Wiley's Wisdom

Joy: From the Ground Up

My Purpose-Driven Life August 28, 2013

It’s a big deal. I don’t know why anyone would say it isn’t. But a pressure exists in our society to figure it out sooner rather than later and I can’t say I agree with that. What are you going to be when you grow up? We ask it of our little people, who (more often than not) respond with some pretty big ideas. They want to be a lawyer. Or a writer. Or (better yet) a balloon maker (this was my mom’s dream job at the tender age of four).

Then they start school, and the ideas change. The dreams continue to evolve, but the question doesn’t go away. What do you want to be when you grow up? A lawyer? A writer? (At this point you have matured enough to rule out balloon maker as a profession). Then comes college where the pressure sounds the worst. What are you going to be when you grow up? Law school sure is expensive. And there sure is a lot of competition to become a writer. How about psychology? Or communications? Or financial planning?Ground Up Thinking

Obviously us canines don’t really go through this whole debacle as we rely on our people to struggle through it on our behalf. (All so they can go to that place called work instead of play with us all the time – a concept I’ll never fully understand). Perhaps because I don’t personally deal with the distraction of the daily grind, I’ve noticed something. Regardless of where along the line a person ultimately comes upon their answer to this very big question, it has something very significant in common.

None of this matters without purpose. Without passion. And I may not have a career, but I’m no stranger to thoughts on what makes up a purpose-filled life. I remember the first time I questioned my purpose right after I was separated from my birth mom and brothers.

I feared I would never feel what it’s like to be a family again.

I thought I found my purpose in protecting Jo from the man with the leather belt, but he didn’t like that purpose very much and opted to abandon me on the side of the road.

I feared I would never know home again.

So I spent the majority of my time at the Oshkosh Humane Society questioning my purpose in life.

I feared I never know love again.

But I have found that fear (especially in our darkest moments) ultimately brings purpose to those who let it. My fears led me to purpose in becoming a valued part of a family in my forever home. And I know now with complete certainty that I am fulfilling my purpose in something as simple as that.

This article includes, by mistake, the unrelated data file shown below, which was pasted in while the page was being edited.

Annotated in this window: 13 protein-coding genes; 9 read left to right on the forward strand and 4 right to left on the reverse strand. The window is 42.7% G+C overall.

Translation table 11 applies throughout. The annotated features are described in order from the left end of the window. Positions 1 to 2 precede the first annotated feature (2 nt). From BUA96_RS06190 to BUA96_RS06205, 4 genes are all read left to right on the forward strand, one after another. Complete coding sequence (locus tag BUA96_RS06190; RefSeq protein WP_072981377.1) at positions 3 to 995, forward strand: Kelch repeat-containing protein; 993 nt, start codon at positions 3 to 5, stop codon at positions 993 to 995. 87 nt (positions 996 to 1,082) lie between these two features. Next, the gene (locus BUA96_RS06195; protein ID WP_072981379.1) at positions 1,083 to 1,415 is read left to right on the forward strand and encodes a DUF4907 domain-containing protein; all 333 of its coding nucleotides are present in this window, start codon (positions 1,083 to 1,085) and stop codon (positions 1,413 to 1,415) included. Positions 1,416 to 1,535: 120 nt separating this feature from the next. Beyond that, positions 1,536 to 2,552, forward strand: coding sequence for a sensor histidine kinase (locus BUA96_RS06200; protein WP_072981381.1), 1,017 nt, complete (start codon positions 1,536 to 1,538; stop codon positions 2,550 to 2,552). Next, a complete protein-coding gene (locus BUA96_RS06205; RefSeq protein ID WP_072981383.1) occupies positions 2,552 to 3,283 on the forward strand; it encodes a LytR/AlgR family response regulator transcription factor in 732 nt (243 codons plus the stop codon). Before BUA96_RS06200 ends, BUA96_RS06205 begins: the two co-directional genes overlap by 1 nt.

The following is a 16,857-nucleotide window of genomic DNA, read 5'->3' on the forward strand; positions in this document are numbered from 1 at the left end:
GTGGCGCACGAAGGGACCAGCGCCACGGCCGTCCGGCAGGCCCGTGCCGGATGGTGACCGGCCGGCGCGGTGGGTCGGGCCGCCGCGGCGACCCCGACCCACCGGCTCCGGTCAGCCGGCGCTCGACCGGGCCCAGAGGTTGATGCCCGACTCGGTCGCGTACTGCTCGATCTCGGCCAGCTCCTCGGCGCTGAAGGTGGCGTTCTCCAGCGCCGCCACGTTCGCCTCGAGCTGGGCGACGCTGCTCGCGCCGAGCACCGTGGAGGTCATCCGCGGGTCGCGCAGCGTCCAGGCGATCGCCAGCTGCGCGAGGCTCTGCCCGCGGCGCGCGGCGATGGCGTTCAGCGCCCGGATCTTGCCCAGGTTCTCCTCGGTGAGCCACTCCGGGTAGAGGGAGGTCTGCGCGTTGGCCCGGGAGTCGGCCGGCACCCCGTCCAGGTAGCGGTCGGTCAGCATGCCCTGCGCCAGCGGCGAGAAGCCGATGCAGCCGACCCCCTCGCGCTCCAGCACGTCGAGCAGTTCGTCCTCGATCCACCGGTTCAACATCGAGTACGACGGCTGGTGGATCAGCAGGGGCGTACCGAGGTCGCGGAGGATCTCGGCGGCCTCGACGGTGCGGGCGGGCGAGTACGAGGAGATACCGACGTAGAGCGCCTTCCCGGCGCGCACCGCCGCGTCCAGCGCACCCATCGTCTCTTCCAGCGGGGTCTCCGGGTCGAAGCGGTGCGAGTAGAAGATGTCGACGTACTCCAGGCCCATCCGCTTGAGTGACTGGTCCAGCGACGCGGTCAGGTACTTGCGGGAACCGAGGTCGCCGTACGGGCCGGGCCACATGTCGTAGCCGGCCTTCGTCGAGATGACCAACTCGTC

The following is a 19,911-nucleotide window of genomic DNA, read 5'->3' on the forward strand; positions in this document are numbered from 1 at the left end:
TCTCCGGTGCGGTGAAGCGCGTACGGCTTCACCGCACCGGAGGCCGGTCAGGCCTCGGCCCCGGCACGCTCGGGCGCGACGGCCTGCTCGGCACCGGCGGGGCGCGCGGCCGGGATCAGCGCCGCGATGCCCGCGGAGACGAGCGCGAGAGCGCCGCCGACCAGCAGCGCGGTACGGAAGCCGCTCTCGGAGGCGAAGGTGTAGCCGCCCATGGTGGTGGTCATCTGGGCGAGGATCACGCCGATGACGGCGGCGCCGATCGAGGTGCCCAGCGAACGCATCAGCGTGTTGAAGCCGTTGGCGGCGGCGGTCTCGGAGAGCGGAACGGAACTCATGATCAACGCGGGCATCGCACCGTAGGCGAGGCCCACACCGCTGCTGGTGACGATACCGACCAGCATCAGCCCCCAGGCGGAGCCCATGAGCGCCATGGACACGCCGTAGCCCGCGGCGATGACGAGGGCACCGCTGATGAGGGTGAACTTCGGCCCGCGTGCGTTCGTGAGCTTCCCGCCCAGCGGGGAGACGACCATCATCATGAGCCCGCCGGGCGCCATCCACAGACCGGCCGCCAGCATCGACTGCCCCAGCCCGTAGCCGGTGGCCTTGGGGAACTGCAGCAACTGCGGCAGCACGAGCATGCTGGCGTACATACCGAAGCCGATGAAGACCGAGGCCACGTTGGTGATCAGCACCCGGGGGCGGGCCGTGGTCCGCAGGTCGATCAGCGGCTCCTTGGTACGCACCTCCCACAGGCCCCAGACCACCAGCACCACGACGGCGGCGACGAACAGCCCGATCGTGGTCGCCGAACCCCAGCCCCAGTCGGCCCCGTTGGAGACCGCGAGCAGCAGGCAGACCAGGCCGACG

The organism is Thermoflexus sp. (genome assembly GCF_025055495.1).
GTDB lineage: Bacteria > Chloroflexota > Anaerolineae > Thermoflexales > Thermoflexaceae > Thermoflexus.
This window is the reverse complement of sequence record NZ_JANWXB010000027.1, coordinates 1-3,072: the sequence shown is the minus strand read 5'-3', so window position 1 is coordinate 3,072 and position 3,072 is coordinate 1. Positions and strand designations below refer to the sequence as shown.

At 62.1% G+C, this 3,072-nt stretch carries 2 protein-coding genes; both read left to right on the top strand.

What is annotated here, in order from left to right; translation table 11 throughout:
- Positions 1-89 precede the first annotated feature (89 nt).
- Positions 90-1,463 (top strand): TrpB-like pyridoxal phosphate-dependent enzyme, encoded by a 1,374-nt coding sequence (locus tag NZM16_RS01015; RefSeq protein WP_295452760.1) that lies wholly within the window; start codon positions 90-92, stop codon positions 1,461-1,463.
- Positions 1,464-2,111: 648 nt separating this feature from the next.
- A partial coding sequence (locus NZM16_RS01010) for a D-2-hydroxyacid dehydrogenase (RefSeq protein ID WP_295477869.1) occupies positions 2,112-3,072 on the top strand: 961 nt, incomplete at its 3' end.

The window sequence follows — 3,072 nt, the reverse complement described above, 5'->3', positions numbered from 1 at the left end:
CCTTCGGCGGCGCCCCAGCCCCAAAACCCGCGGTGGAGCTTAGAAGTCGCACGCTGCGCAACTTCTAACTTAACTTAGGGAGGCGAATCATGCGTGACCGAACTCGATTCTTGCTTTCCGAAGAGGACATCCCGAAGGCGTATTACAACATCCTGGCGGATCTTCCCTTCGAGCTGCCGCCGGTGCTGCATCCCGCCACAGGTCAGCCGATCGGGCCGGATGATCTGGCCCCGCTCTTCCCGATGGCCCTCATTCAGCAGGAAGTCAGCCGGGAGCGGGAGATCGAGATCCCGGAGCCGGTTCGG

It is a big deal. I don’t know why anyone would say it isn’t. What do I want to be when I grow up? Besides the fact I’ve committed to never actually growing up, I have found what matters. My purpose in life is to be a valued part of my family in my forever home. My purpose is to share joy from the ground up with whomever will take it. My purpose is to live, and (in doing so) bring fear to purpose. What’s yours?

 

You’ve Got a Friend In Me March 29, 2013

Guy friends are underestimated if you ask me. I mean, everyone always talks about the sisterhood of the traveling collars, but I’m not so sure. Guys are simple. We see things for what they are and usually say so.

I’ve recently been spending a little extra time with my guy pal Diesel. Six months ago, I was bigger than him and now he’s bigger than me. I suppose size doesn’t matter in friendships though, so I digress.

From what I’ve seen and heard about gals, that’s not always the case. I don’t mean to generalize as I’m certain not all gal pals are the same. But I do think there is a certain encouragement of judgmental thinking and unreasonably high standards for things I just don’t understand.

Diesel and Me

I’ve struggled with this lately on my journey with Simple Abundance. I “cheated” recently and looked ahead a few days and it’s more of the same commentary on low self-esteem and finding your inner fashion sense. I may not identify with the message, but I certainly agree.

I’m all for outfitting our authentic selves in a way that empowers us to conquer daily life, but I don’t appreciate the pressure generally put on women in our society to present better than they might actually feel. I mean, some days you just want to laze around and be comfortable. Those days shouldn’t have to come with pressure to look or act a certain way.

Diesel and I have this thing we agree on that I think makes us the friends we are. Our moms are pretty great, even if they occasionally don’t think they are. I know the pressures of the world are tough on women, and as a result challenge their relationships with each other.

That’s what I like about being a guy. We can be lazy. It’s almost expected some of the time. I might be simple, but in my opinion simplicity opens a door to emotional openness that provides purpose to what some may see as laziness. We have all kinds of extra emotional energy to spend on making sure the womenfolk in our lives feel special.